I fell in love with the period of the English Civil War when my father, who loved reading aloud, read me THE KING’S GENERAL by Daphne du Maurier. In hindsight it probably was not the most suitable book to read to an eight year old but it fired my imagination into what was to become a lifelong passion.
Du Maurier wrote the book during the dark days of World War II when her own husband, as she describes him in the dedication “Also a General but hopefully a more discreet one”, was away from her side. Renovations to her home Menabilly (that was later to also become Manderlay in “Rebecca”) during the nineteenth century had unearthed a secret room hidden in the buttress. In the room the skeleton of a young man, dressed in the clothes of a cavalier was found. With no clue to his identity, Du Maurier wove the story of The King’s General around this bit of local history.
The King’s General of the title is Sir Richard Grenville (grandson of the Elizabethan sailor immortalised in the poem “At Flores in the Azores, Sir Richard Grenville lay...”).
History is not kind to Sir Richard Grenville, his majesty’s general in the West country during the English Civil War. Even before the war had begun, his violent temper had destroyed his marriage to Mary Howard and earned him two spells of imprisonment. Escaping to the continent he filled in his time fighting in the continental wars until the King raised his standard at Nottingham in 1642. Sir Richard returned to England and initially showed his colours for Parliament, but it was an elaborate ploy to obtain men and money and once he had been given both, he joined the King at Oxford.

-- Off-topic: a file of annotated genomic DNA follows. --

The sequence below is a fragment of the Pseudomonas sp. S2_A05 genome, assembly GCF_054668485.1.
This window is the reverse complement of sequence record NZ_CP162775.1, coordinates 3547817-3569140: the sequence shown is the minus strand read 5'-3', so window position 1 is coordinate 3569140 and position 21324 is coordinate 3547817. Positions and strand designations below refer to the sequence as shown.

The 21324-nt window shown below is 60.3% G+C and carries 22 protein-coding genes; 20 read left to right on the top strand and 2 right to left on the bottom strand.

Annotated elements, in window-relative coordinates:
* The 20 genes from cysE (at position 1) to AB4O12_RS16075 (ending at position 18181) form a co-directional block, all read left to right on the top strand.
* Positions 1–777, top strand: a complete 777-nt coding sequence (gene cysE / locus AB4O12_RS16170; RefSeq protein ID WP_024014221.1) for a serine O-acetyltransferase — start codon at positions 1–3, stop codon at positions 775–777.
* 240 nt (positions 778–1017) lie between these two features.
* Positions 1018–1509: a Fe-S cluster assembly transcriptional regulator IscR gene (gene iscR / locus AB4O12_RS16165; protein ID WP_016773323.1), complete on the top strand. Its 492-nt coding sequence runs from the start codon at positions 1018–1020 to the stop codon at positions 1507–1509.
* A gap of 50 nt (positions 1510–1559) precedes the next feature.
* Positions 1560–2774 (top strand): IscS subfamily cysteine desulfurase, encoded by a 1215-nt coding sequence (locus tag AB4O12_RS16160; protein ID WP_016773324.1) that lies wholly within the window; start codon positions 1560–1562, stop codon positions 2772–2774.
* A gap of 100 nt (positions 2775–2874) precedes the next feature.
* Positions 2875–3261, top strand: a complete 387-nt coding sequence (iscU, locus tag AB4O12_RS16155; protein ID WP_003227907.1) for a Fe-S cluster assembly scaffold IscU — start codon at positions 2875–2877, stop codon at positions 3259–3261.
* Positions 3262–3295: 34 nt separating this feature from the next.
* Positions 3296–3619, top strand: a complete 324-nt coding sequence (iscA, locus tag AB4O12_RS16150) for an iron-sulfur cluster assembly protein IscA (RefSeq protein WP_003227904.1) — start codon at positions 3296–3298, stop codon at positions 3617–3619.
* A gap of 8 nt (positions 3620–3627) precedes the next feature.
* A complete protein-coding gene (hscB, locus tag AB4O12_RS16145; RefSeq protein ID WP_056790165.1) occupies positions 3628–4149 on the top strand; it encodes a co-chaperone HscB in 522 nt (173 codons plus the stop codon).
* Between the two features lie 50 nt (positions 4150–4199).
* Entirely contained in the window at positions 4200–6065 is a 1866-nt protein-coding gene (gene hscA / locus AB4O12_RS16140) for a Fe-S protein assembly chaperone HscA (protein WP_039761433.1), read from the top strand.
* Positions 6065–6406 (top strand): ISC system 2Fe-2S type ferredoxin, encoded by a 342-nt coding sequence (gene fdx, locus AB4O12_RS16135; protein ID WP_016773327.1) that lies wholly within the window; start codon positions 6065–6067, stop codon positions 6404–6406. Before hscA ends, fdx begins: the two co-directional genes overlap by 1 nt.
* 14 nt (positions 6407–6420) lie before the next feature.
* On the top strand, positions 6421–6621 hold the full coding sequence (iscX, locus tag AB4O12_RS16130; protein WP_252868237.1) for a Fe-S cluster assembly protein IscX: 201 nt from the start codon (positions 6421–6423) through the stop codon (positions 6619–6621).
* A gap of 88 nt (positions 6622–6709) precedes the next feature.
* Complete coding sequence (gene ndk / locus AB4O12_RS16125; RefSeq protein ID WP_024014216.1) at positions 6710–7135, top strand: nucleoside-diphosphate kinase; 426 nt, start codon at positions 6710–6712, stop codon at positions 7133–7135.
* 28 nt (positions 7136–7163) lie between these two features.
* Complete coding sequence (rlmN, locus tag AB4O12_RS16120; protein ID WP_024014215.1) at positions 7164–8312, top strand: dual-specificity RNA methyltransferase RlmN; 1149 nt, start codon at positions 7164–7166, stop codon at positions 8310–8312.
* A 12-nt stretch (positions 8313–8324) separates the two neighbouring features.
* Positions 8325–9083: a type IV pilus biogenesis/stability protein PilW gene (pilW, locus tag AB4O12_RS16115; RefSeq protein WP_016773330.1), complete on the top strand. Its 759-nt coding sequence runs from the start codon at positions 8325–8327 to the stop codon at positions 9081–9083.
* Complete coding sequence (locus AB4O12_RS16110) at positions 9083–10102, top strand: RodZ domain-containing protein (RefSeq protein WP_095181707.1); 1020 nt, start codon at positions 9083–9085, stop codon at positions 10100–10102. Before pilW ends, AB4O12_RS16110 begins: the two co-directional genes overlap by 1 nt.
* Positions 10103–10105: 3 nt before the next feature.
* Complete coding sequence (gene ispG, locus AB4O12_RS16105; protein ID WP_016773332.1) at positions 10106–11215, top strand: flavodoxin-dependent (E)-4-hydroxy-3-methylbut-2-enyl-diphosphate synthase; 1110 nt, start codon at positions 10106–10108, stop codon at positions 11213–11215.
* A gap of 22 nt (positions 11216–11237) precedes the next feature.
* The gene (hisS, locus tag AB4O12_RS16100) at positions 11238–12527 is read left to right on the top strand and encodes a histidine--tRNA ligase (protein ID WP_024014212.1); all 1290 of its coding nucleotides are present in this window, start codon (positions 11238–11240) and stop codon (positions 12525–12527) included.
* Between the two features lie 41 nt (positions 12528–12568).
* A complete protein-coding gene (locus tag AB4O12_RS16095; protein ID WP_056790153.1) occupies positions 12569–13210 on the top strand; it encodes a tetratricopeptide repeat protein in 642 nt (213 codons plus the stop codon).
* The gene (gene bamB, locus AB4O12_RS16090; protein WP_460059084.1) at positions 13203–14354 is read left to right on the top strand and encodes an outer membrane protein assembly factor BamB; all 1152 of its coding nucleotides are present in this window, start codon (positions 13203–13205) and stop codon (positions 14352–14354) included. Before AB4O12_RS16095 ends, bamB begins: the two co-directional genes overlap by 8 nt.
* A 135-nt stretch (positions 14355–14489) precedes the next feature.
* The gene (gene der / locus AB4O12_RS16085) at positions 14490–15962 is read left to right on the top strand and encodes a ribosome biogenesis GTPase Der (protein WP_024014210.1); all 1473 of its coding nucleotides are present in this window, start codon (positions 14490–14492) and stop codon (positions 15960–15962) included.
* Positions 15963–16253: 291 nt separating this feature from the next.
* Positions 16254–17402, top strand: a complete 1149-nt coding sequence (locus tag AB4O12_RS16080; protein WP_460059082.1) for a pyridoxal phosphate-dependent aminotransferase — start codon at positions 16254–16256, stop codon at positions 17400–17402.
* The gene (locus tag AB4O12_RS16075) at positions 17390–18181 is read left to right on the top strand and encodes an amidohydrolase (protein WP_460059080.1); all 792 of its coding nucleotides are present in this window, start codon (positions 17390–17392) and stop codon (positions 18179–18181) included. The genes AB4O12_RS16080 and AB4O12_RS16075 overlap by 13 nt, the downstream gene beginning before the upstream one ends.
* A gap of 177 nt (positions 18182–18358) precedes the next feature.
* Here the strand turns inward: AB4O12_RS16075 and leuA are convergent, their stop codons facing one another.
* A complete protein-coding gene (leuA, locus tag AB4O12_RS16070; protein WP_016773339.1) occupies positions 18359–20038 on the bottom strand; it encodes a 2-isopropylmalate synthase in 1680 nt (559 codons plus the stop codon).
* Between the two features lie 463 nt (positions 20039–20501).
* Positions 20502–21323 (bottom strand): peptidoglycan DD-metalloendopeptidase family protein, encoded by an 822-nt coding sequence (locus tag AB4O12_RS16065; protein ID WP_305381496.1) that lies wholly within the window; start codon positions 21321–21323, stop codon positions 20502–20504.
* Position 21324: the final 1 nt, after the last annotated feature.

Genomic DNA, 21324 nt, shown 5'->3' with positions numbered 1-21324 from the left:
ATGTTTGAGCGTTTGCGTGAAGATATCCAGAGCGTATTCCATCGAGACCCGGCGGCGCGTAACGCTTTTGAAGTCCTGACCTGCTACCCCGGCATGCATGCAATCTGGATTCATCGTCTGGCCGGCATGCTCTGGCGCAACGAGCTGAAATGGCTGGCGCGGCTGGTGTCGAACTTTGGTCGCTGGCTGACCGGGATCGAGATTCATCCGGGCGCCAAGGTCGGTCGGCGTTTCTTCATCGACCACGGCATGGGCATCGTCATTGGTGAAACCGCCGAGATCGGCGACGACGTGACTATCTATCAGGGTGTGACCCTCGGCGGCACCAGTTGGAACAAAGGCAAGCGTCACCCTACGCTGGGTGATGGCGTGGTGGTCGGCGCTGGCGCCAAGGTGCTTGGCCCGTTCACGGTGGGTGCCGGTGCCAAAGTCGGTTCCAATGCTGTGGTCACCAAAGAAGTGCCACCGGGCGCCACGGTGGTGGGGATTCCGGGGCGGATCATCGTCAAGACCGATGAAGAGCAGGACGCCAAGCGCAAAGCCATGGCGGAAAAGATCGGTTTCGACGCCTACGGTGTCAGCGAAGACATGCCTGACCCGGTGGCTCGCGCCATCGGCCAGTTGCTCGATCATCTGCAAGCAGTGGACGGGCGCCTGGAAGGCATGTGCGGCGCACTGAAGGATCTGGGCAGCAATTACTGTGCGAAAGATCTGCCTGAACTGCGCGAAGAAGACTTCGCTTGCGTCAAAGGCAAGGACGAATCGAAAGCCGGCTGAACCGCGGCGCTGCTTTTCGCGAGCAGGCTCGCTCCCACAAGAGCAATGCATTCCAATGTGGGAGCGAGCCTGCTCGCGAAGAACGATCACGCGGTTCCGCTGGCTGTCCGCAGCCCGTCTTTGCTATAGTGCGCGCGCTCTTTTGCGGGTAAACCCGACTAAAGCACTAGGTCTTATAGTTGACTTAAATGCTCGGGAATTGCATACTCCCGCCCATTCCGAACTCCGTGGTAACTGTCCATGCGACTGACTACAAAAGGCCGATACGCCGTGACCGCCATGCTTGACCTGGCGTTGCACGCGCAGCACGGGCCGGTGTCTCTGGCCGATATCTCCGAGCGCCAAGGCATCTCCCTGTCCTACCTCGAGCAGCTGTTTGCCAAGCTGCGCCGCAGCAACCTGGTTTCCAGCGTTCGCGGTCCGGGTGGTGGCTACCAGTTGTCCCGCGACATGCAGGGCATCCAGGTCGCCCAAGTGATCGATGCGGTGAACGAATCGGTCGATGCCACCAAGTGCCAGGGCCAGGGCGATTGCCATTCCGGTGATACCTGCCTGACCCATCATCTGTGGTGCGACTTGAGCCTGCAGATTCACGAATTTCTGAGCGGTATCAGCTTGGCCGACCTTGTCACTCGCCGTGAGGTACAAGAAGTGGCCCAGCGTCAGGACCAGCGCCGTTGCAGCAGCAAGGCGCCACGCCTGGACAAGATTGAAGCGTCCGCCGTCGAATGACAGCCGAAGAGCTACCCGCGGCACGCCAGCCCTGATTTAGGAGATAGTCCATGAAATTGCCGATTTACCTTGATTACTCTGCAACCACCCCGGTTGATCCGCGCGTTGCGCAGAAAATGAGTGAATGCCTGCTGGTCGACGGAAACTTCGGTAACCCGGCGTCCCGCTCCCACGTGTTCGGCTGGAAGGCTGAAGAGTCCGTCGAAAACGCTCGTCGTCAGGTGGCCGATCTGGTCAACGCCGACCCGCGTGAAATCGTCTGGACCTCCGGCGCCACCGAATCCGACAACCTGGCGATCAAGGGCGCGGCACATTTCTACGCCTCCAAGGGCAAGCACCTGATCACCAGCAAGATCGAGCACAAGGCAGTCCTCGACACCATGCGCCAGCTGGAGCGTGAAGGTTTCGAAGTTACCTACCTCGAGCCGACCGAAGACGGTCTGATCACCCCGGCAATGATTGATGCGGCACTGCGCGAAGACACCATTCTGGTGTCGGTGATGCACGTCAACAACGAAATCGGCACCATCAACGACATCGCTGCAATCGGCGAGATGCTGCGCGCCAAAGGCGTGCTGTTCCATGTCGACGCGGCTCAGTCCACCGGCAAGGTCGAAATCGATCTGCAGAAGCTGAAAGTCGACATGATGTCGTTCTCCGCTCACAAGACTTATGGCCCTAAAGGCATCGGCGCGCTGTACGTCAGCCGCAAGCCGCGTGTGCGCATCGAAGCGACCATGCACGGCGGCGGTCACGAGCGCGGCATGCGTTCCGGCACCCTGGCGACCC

The years from 1643 to 1646 were marked by his temper, his hot headed responses and his refusal to accept the authority of superior commanders. Added to this were allegations of hanging prisoners without trial, extorting money for his own purse and other atrocities.
In January 1646 he was captured at Launceston and imprisoned on St. Michael’s Mount from where he escaped to the continent where his temper and impetuousness earned him the enmity of Clarendon and banishment from the exiled King’s Court. He died in Ghent in 1658 aged 57.
It is hard to find anything to love about the historical “Skellum” Grenville as contemporary accounts describe him but Du Maurier, who researched him extensively for her book, gave him a hitherto unknown humanity and the love of a good woman, the fictional Honor Harris. It’s not a romance, there is no happy ever after, but it is a love story and a good one too. I am rereading it again and had forgotten what an exceptional writer Du Maurier.was. If you love this period then read THE KING’S GENERAL and find out Du Maurier’s tragic solution to the skeleton in the buttress.
|Du Maurier and her family at Menabilly|
For a more authoritative and complete review than I have the room for here see AnnWindsor’s write up at http://www.dumaurier.org/reviews-general.html
Du Maurier's other seventeenth century book is the pirate tale Frenchman's Creek.